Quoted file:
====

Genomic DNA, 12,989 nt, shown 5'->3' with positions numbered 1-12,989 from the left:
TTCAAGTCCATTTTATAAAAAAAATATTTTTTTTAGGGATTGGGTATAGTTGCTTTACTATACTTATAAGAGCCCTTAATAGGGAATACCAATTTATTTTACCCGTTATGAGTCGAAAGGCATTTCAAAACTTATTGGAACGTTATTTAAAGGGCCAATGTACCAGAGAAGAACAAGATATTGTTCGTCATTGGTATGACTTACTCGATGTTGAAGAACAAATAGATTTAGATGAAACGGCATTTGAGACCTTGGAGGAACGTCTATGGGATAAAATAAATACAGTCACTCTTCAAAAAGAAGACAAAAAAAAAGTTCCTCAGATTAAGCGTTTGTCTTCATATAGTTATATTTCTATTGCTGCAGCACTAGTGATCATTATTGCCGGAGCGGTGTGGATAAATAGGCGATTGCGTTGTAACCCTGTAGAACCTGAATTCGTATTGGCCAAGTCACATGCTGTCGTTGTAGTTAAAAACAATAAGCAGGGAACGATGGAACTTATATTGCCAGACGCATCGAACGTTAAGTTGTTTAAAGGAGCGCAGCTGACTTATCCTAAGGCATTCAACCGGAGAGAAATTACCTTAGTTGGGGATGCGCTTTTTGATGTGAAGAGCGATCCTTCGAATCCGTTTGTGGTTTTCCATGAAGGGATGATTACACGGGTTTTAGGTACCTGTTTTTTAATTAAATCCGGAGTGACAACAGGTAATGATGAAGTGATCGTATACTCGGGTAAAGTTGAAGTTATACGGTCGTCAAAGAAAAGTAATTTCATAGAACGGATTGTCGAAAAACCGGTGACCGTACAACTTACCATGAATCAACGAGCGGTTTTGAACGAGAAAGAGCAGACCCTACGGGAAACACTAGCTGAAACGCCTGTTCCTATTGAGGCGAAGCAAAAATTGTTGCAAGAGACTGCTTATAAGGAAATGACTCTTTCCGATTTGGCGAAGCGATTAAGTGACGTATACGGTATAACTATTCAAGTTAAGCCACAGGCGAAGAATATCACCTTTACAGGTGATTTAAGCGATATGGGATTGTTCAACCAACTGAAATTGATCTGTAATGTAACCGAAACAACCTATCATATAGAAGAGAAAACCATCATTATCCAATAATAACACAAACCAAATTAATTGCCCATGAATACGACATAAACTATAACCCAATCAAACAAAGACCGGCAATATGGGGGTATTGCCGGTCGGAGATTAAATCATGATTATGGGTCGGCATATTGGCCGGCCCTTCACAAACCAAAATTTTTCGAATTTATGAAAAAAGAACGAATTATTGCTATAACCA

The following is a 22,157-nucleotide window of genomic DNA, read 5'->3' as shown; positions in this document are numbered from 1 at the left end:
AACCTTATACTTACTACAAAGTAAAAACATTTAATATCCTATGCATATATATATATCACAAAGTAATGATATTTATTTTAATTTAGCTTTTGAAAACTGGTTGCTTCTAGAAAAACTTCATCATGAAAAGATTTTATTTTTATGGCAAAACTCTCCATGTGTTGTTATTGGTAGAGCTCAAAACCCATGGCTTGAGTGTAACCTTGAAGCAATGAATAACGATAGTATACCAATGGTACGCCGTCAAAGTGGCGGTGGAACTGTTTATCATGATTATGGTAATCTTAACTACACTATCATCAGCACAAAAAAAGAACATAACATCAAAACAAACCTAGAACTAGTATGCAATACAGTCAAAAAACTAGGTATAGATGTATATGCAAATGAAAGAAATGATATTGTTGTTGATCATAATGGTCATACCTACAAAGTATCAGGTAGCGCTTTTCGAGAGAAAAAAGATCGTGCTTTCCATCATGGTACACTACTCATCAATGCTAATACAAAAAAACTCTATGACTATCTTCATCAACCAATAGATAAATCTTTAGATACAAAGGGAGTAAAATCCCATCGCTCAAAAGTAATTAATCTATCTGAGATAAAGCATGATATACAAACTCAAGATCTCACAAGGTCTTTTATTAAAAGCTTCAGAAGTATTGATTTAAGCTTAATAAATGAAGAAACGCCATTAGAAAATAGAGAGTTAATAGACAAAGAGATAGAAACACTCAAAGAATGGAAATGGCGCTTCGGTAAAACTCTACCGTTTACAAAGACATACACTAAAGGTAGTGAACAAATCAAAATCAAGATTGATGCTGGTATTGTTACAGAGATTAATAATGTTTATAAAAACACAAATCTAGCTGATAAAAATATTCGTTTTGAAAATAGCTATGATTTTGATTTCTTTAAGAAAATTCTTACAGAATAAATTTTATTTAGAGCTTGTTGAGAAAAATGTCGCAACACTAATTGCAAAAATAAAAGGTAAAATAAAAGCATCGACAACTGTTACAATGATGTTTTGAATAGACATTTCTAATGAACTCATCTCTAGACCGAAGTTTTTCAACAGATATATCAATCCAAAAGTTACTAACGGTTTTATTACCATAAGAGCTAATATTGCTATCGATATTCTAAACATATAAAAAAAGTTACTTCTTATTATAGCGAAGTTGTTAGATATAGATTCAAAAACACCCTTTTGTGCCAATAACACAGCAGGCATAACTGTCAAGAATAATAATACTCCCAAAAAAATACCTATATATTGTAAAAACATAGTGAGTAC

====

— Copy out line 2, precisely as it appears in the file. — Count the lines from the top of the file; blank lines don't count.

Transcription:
TTCAAGTCCATTTTATAAAAAAAATATTTTTTTTAGGGATTGGGTATAGTTGCTTTACTATACTTATAAGAGCCCTTAATAGGGAATACCAATTTATTTTACCCGTTATGAGTCGAAAGGCATTTCAAAACTTATTGGAACGTTATTTAAAGGGCCAATGTACCAGAGAAGAACAAGATATTGTTCGTCATTGGTATGACTTACTCGATGTTGAAGAACAAATAGATTTAGATGAAACGGCATTTGAGACCTTGGAGGAACGTCTATGGGATAAAATAAATACAGTCACTCTTCAAAAAGAAGACAAAAAAAAAGTTCCTCAGATTAAGCGTTTGTCTTCATATAGTTATATTTCTATTGCTGCAGCACTAGTGATCATTATTGCCGGAGCGGTGTGGATAAATAGGCGATTGCGTTGTAACCCTGTAGAACCTGAATTCGTATTGGCCAAGTCACATGCTGTCGTTGTAGTTAAAAACAATAAGCAGGGAACGATGGAACTTATATTGCCAGACGCATCGAACGTTAAGTTGTTTAAAGGAGCGCAGCTGACTTATCCTAAGGCATTCAACCGGAGAGAAATTACCTTAGTTGGGGATGCGCTTTTTGATGTGAAGAGCGATCCTTCGAATCCGTTTGTGGTTTTCCATGAAGGGATGATTACACGGGTTTTAGGTACCTGTTTTTTAATTAAATCCGGAGTGACAACAGGTAATGATGAAGTGATCGTATACTCGGGTAAAGTTGAAGTTATACGGTCGTCAAAGAAAAGTAATTTCATAGAACGGATTGTCGAAAAACCGGTGACCGTACAACTTACCATGAATCAACGAGCGGTTTTGAACGAGAAAGAGCAGACCCTACGGGAAACACTAGCTGAAACGCCTGTTCCTATTGAGGCGAAGCAAAAATTGTTGCAAGAGACTGCTTATAAGGAAATGACTCTTTCCGATTTGGCGAAGCGATTAAGTGACGTATACGGTATAACTATTCAAGTTAAGCCACAGGCGAAGAATATCACCTTTACAGGTGATTTAAGCGATATGGGATTGTTCAACCAACTGAAATTGATCTGTAATGTAACCGAAACAACCTATCATATAGAAGAGAAAACCATCATTATCCAATAATAACACAAACCAAATTAATTGCCCATGAATACGACATAAACTATAACCCAATCAAACAAAGACCGGCAATATGGGGGTATTGCCGGTCGGAGATTAAATCATGATTATGGGTCGGCATATTGGCCGGCCCTTCACAAACCAAAATTTTTCGAATTTATGAAAAAAGAACGAATTATTGCTATAACCA